“Wound Collectors” is a term coined by former FBI special agent Joe Navarro in his book “Hunting Terrorism: A look at the Psychopathology of Terror,” and further discussed in several of his Psychology Today articles. Mr. Navarro defines wound collecting as “the conscious and systematic collection and preservation of transgressions, violations, social wrongs, grievances, injustice, unfair treatment, or slights of self and others, for the purpose of nourishing, fortifying, or justifying a malignant ideology, furthering hatred, satisfying pathology, or for exacting revenge.”
Mr. Navarro, a counterintelligence and behavioral assessment expert, first used the term in the context of analyzing terrorists, noting that “terrorists are perennial wound collectors” that often bring up “events from decades or even centuries past.” He cites as examples Ted Kaczynski and his “Unabomber Manifesto” condemning technology; Osama bin Laden’s 1996 fatwa reciting wounds dating back to the Crusades, and many others.
For me, the concept of “wound collectors” elicits the image of Latin American leftist intellectuals and politicians that somehow always manage to blame the United States, or multinational corporations for all the ills that afflict the region.
As a graduate student of International Relations in the 1970s, many of my professors were enamored with the Dependency Theory argument that resources flow, in an exploitative manner, from a “periphery” of poor underdeveloped states to a “core” of wealthy states. A central contention of Dependency Theory is that the core states became rich at the expense of impoverishing the periphery states. Many of the central authors of Dependency Theory were from Latin American such as Raul Prebisch (Argentina), Fernando Enrique Cardozo and Celso Furtado (Brazil), and Enzo Faletto and Anibal Pinto Santa Cruz (Chile).
Parenthetically, Fernando Enrique Cardozo later served as President of Brazil (1995-2002) and acknowledged that he knew little about economics when he wrote his book with Enzo Faletto “Dependency and Development in Latin America.”
Dependency Theory shares many themes with Marxist theory and “dependencia” became a battle cry for the left in Latin America and elsewhere. And Latin American intellectual and politicians became “wound collectors” of all the social wrongs, grievances, injustices, and unfair treatment that they attributed to American corporations. To them, Latin American development was the victim of the greedy American corporations.
Hand in hand with dependencia, from the 1960s to the 1980s, the malignant ideology of liberation theology, intertwined with Marxist dogma, and intensely promoted by Communist Cuba and the Soviet Union, carried out bloody “wars of national liberation” throughout Latin America. Liberation theology began as a movement within the Latin American Catholic Church. Its iconography often included the image of a guerrilla Jesus carrying a Soviet weapon.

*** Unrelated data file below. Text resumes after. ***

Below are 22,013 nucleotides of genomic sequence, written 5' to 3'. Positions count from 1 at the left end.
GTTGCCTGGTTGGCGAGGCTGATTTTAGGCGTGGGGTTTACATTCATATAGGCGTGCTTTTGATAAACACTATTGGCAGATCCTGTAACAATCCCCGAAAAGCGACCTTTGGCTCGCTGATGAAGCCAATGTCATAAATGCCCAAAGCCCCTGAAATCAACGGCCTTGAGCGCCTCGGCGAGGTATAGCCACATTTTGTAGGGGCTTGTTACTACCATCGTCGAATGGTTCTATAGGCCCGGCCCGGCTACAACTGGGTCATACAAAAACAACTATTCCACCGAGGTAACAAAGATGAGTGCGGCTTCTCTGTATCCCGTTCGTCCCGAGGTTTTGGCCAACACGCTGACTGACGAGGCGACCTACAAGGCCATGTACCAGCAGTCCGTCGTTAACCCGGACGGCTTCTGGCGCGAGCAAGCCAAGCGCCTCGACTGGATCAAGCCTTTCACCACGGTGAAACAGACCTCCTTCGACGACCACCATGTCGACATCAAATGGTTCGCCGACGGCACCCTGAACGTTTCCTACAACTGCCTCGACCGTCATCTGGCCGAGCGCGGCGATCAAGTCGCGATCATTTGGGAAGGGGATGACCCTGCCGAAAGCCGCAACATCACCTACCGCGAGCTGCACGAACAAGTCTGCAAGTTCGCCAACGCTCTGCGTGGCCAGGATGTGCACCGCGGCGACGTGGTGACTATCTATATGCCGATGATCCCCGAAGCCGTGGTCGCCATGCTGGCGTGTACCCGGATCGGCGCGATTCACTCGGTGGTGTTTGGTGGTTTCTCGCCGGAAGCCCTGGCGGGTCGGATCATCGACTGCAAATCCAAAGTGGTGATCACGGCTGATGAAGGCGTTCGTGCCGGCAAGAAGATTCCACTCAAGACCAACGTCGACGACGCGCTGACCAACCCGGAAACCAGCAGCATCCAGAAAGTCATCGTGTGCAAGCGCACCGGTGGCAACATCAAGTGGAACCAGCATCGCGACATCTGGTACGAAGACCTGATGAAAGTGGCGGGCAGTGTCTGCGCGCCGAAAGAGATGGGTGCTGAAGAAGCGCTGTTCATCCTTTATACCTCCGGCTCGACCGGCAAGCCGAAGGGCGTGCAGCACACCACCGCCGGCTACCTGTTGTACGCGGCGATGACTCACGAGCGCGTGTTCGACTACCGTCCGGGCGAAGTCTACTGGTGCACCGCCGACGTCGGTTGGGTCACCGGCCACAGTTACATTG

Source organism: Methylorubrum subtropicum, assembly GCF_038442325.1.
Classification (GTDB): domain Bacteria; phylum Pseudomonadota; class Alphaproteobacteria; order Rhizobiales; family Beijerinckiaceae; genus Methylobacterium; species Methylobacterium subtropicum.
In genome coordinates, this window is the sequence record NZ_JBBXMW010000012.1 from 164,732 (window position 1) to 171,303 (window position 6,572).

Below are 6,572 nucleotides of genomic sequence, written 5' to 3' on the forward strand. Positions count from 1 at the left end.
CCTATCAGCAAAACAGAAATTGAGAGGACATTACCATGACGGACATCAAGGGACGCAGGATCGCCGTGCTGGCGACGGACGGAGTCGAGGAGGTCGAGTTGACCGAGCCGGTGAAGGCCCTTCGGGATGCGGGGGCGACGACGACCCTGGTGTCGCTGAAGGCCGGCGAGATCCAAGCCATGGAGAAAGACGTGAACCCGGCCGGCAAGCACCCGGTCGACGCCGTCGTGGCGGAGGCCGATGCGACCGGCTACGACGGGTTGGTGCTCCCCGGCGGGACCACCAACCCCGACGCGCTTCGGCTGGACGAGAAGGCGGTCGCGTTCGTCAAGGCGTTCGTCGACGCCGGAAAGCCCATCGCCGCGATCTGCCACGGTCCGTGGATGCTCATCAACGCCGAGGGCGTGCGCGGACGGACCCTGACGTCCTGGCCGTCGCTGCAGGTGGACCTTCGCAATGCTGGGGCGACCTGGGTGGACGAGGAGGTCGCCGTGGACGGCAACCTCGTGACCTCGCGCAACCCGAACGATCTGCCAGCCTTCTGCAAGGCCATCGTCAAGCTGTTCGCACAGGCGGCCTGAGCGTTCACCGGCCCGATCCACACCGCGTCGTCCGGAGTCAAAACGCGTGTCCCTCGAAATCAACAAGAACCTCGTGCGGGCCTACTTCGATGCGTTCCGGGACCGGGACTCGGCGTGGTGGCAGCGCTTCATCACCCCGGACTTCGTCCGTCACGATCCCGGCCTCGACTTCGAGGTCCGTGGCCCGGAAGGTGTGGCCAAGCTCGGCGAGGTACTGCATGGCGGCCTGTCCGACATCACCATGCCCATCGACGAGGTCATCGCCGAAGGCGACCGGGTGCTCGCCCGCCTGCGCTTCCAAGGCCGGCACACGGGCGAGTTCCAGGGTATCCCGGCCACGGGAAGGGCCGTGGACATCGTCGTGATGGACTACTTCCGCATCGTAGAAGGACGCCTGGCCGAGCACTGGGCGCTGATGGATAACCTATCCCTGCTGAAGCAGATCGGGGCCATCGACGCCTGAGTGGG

The origin of the Latin American brand of liberation theology is credited to Peruvian priest Gustavo Gutierrez. In 1971, Father Gutierrez published “A Theology of Liberation,” one of the movement’s defining books. For Gutierrez, poverty is the result of dependency on the developed countries, and unjust social structures. Liberation theology authors also became “wound collectors” of all the ills presumably inflicted on the region by the United States. Ironically, Gutierrez went on to hold a prestigious professorship at the University of Notre Dame in the United States.
For decades, the United States has attempted unsuccessfully to redefine its political and economic relationship with Latin America; most famously with President John F. Kennedy’s Alliance for Progress and with President Ronald Reagan’s Caribbean Basin Initiative. These policies turned out to be ineffective.
A byproduct of Latin America’s wound collecting is that the region has developed a sense of victimized self that manifests itself in a disdain for the private sector of the economy and particularly for much needed American investments.
Yet, today’s global economy is disrupting old development paradigms so that much can be done with little. Consider this: “Uber, the world’s largest taxi company, owns no vehicles. Facebook, the world’s most popular media owner, creates no context. Alibaba, the most valuable retailer, has no inventory. And Airbnb, the world’s largest accommodation provider, owns no real estate” (Tom Goodwin on TechCrunch.com).
To become economically successful, Latin America needs to stop collecting real or imagined wounds, and rethink what makes up economic power.
Dr. Azel‘s latest book is “Reflections on Freedom.”